Murder at the Ochre Court
Emma Cross loves the elegant seaside resort of Newport, Rhode Island. In the summer of 1898, she returns there from New York as a reporter covering the social event of the season—the coming-out ball of Cleo Cooper-Smith. Emma longs to be an investigative reporter, but as a Victorian young woman she counts herself lucky to have any reporting job at all.
Emma is fortunate also in having family connections to the wealthy Astors and Vanderbilts—the upper echelon of New York society. Cleo’s ball in Newport is to be an exceptionally lavish event with Cleo, dressed as an Egyptian queen, seated on a golden throne illuminated by newly-installed electricity. But someone has tampered with the wiring, and Cleo is dead.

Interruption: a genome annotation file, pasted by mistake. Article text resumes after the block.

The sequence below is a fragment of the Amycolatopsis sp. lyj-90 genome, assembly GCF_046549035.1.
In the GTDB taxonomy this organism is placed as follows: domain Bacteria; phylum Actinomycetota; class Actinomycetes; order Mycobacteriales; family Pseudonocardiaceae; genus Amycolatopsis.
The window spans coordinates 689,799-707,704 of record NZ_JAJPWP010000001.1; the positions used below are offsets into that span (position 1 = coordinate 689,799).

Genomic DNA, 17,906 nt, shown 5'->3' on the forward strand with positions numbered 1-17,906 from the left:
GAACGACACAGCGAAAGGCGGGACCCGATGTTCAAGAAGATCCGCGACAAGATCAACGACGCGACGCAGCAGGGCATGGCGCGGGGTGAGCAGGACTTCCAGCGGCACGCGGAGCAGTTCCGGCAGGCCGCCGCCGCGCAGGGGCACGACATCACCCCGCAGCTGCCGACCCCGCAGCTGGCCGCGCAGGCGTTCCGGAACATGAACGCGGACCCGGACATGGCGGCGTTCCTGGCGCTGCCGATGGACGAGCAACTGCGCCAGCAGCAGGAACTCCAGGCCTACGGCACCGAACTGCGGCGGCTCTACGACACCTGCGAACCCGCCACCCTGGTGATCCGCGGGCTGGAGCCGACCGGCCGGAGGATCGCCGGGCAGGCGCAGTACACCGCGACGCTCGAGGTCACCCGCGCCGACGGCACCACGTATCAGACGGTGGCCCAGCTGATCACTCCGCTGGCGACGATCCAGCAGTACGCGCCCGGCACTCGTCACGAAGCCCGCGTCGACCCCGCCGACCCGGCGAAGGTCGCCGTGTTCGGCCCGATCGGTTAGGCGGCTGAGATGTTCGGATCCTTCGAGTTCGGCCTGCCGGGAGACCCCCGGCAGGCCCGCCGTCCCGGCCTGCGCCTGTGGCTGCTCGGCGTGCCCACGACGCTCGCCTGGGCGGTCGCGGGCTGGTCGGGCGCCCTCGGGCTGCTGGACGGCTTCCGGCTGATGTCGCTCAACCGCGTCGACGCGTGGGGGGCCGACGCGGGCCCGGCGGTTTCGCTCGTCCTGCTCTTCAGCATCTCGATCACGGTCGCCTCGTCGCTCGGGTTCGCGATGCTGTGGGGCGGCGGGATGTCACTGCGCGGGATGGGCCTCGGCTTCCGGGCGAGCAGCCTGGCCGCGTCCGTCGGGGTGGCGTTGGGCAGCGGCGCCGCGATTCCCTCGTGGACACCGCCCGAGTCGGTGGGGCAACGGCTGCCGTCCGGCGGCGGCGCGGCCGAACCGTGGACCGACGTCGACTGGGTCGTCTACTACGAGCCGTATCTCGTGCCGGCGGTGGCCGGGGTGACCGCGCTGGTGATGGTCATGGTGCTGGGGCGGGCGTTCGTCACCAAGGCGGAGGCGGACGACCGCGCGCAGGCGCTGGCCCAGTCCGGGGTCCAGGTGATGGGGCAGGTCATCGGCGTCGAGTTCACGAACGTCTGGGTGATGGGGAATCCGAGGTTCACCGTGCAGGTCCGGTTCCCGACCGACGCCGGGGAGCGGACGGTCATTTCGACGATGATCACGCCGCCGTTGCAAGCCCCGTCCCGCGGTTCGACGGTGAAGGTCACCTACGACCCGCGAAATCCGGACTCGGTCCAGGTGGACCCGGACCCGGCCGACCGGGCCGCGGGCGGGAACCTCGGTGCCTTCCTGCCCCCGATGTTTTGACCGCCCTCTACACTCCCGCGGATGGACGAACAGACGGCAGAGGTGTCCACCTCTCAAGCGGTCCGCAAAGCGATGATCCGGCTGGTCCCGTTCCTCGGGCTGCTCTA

The electrician is blamed, but Emma believes one of the wealthy attendees at the ball is the murderer. She has many characters to choose from—the wealthy developer who expected to marry Cleo being chief suspect. Then there is Ilsa, Cleo’s crippled sister, and a host of apparently wealthy suitors who might have wanted to marry Cleo for her beauty, her family name, or her wealth.
Emma sorts through the suspects and follows enticing leads through the elegant Newport homes, with the writer showing us the glittering world of the elite who summered there. Her appreciation for the town, and especially for the architecture of its palatial homes, grounds the reader against any excess of silks, pearls and afternoon teas.
In this, the seventh of the Gilded Newport mysteries, Emma is established as a young woman seeking independence but bedeviled by the ancient confusion of marriage or no marriage. She shows a nice balance of 19th-century and 21st-century thinking. This is a pleasant murder mystery with insight into the lives of the wealthy of the period.